The draw wasn’t exactly what an at-large team wants to see, but Anthony Longo took it as an opportunity for the Indian Hills Community College women’s soccer program to prove it belonged on the national stage.

There’s no better way to approach playing the No. 1 team in the nation in your second game at the national tournament.

“You get ready and you go play,” said Longo, the Quincy Notre Dame graduate and son of QND girls soccer coach Mark Longo who is in his fifth season as the Warriors’ head coach. “You hope you’re prepared.”

Indian Hills lost 6-0 to top-ranked Tyler (Texas) Junior College in pool play Saturday at the NJCAA Division I Tournament in Evans, Ga., sending the Warriors home with a 1-1 record in the tournament and the strong belief they will return.

They proved they deserved that chance.

“We wanted to show we could compete,” Longo said. “We didn’t want to come here and not represent ourselves the right way. I think we showed we deserved the at-large bid.”

It’s validation, too, for the job Longo has done.

He took over the Indian Hills program in 2016 and promptly has guided the Warriors to the five best single-season records in program history. This group finished 12-3-1, improving Longo’s career record to 68-15-6.

Getting the Warriors to the national tournament trumps it all.

It’s been a constant battle for supremacy in the NJCAA Central District with Iowa Western, which has consistently earned the district’s automatic qualifier for the national tournament. The Reviers traditionally are ranked in the top 10 in the nation, often in the top five.

Recently, the Warriors have been nipping at their heels.

“If they were No. 5 in the rankings, then we were No. 6,” Longo said. “It’s been that close.”

This year, the NJCAA added at-large selections to the national tournament field, opening the door for the Warriors. The bids were announced May 28 with Longo and his staff finding out early in the day they have received one of the three at-large selections.

“We had about an hour there where we were like, ‘We’re finally there, finally there,’” Longo said. “Then all the planning stuff kicked in.”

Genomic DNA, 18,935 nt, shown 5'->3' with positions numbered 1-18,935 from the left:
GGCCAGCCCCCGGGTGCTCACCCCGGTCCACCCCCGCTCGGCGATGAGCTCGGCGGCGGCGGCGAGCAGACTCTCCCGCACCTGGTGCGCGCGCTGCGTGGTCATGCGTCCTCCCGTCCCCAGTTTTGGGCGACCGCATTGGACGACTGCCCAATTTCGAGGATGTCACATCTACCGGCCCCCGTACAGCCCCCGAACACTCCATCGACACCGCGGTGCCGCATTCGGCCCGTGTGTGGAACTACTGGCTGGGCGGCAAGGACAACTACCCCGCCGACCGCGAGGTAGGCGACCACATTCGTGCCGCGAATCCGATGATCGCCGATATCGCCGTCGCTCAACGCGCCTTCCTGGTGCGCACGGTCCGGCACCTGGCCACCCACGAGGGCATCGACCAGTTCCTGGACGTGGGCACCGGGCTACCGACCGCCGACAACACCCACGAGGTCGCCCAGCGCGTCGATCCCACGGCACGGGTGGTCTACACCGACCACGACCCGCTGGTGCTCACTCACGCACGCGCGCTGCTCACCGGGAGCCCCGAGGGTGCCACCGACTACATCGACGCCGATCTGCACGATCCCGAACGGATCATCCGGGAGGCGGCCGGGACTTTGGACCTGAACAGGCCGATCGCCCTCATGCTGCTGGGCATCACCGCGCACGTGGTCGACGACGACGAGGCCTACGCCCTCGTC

The players didn’t find out until the selection show later that night, and their reaction was epic.

“We had a couple of camera angles set up,” Longo said. “It was fun to see it from their perspective and see them enjoy it.”

From there, it was work to get travel plans, meal plans, practice plans and everything else in order before the flight to Georgia. Once there, the Warriors and every other team went through a round of COVID-19 testing and had to wait for negative results before proceeding.

“After that, the stress really melted away,” Longo said.

Maybe not entirely.

Playing Spartanburg Methodist College in the opening game Friday, the Warriors were scoreless through regulation and two 10-minute overtime periods despite Indian Hills racking up 18 shots overall.

“If it’s a 2-0 game, we don’t break a sweat the rest of the time,” Longo said.

So the game went to a penalty-kick shootout.

Spartanburg missed its first three attempts, while Indian Hills made its first try and Madison K. Meyer, the QND graduate playing defense for the Warriors, buried the third attempt to help secure the 2-0 victory.

“She came in, stepped up and finished it,” Longo said.

And it reminded everyone Indian Hills belonged.

“You have little moments kind of like when that last penalty kick was missed and we finally won and you can sit there and say, ‘We got it done,’” Longo said. “Then it’s right back to work.”

The same thing will happen when the Warriors return home. There will be times to relish the experience before working on recruiting, offseason conditioning and preparations for the fall when college soccer season returns to its normal spot on the calendar.

“It’s definitely busy and definitely stressful, but it’s nice to say we’re here and we’ve made it,” Longo said. “It’s been five years in the making. We’ve come so, so close three of the last five years. So on a personal note, it’s nice to say, ‘Yeah, it’s about time.’”

The tournament berth and the opportunity to relish in it are both well deserved.

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